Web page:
Until recently, there has no documented evidence regarding the impact of artesunate on bacterial catalase. Considering that catalase is also a heme-harbouring enzyme among Bacillus, it can be deduced that a similar mechanism exists in B. licheniformis, by which artesunate binds to the prosthetic heme group of catalase and abrogates the conversion of hydrogen peroxide. Therefore, we further measured catalase activity after incubating bacteria with rifampicin or rifampicin + artesunate. The results showed that enzyme activity was considerably reduced once artesunate was included in the culture (Figure 6). In other observations, NO activates catalase in bacteria by diminishing the rate of cystine reduction to cysteine, which drives the Fenton reaction and simultaneously inhibits catalase . Due to catalase inhibition, hydroxyl radicals that were derived from excess hydrogen peroxide exhibit the extreme toxicity to bacterial DNA through base modifications and strand breaks . It can be concluded that artesunate facilitates the action of antibiotics against bacteria by synchronously inactivating NOS and catalase. Interestingly, artesunate also covalently binds to hemoproteins of tumour cells and potentiates the cytotoxicity of 5-fluorouracil in vitro and in vivo, implying that a common mechanism exists to interfere with the fate of bacterial and tumour cells. However, inhibition of a bacterial multidrug efflux pump system should represent an alternative manner of artesunate in sensitizing antibiotics .
A current challenge of coping with bacterial infection is that bacterial pathogens are becoming less susceptible to or more tolerant of commonly used antibiotics. For example, globally endemic tuberculosis caused by multidrug resistant strains of Mycobacterium tuberculosis remains a formidable threat to human health. Although the development of more potent antibiotics may prohibit the lethal pathogens from worldwide transmission, it has proved to be costly, time-consuming and technically difficult . Otherwise, if an antibiotic synergist like artesunate can benefit to fight against the antibiotic resistant bacteria, it will minimise the dosage of antibiotics in antibacterial therapy and diminish the heavy incidence and rapid transmission of multidrug resistant bacterial pathogens.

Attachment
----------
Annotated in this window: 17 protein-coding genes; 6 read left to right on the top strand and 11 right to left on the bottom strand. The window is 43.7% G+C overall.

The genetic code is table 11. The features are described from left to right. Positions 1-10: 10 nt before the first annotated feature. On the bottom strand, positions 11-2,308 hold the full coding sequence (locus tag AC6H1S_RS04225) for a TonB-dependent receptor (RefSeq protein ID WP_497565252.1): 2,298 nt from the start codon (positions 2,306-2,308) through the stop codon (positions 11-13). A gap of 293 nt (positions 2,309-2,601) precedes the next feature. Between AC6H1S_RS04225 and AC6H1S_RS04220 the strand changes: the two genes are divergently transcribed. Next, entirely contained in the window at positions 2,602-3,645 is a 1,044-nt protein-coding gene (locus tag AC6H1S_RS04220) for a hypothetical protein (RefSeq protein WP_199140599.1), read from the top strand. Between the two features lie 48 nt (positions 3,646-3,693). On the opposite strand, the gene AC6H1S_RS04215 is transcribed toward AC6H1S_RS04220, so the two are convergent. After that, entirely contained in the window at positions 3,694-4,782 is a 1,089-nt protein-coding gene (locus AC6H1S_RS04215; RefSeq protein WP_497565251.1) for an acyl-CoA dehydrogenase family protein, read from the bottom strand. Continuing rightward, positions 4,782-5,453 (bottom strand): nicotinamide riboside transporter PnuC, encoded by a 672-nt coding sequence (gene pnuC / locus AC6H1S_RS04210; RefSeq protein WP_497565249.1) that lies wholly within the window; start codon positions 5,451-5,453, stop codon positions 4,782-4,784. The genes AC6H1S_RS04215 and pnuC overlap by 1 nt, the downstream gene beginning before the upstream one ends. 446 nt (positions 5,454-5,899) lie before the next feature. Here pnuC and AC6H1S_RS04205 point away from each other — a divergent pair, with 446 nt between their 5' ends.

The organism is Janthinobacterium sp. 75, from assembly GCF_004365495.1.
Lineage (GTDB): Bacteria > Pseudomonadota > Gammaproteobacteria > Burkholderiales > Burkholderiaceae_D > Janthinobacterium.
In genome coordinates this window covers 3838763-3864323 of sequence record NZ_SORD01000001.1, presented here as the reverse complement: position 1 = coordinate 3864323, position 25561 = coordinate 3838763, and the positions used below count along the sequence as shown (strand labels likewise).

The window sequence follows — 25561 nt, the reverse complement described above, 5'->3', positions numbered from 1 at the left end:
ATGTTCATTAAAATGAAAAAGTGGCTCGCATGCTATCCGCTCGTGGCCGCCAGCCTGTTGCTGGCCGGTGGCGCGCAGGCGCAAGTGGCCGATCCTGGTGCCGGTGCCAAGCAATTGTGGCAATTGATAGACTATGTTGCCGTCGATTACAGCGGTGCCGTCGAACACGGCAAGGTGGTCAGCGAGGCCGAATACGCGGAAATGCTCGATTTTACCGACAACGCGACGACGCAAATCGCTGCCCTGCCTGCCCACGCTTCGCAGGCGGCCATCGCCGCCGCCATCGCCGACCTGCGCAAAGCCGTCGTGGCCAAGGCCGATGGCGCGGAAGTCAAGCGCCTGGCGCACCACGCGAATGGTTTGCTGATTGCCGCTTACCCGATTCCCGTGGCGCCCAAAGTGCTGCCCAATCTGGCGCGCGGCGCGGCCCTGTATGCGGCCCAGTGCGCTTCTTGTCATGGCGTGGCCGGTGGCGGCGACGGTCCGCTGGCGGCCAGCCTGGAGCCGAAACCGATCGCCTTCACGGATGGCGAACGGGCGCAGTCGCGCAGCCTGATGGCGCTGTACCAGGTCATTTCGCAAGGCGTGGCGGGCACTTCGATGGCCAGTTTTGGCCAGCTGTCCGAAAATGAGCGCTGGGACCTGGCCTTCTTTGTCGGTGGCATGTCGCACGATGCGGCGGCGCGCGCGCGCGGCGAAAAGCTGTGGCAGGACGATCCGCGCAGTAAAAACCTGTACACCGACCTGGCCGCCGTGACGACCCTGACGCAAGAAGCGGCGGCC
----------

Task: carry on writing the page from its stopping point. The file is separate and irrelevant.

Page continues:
Bacterial culture and NO content estimation
A single colony of B. licheniformis BL20386 or E. coli DH5α was inoculated in LB broth and cultured overnight at 37°C. A 1% aliquot of pre-cultured bacteria was inoculated in LB broth and cultured at 37°C until absorbance at 600 nm (A600) to 0.6. For oxidative stress acclimatization, triangle bottles with the bacterial culture were placed without agitation for 3 d at room temperature (the hypoxia group) or in a 4°C refrigerator (the hypoxia + cold group). For antibiotic exposure, a 1% aliquot of the overnight bacterial culture was inoculated in LB broth supplementing with different concentrations of rifampicin, cefotaxime, or ampicillin. For inhibitor treatment, a 1% aliquot of the overnight bacterial culture was inoculated in LB broth supplementing with 60 μg/ml artesunate or 1 mM NG-monomethyl-L-arginine monoacetate (L-NMMA). On each day, 1 ml of the bacterial culture was taken out for estimation of NO content using a commercially available kit and according to the manufacturer's instruction. The content of NO is represented by the amount of nitrate (NO3-)/nitrite (NO2-). For plotting a standard curve of nitrate/nitrite, 1 M NaNO3 was dissolved to a series of dilutions (1, 2, 5, 10, 20, 30, 40, 60 μM) by LB broth for measurement of A540, from which a regression equation and a determinant coefficient were calculated.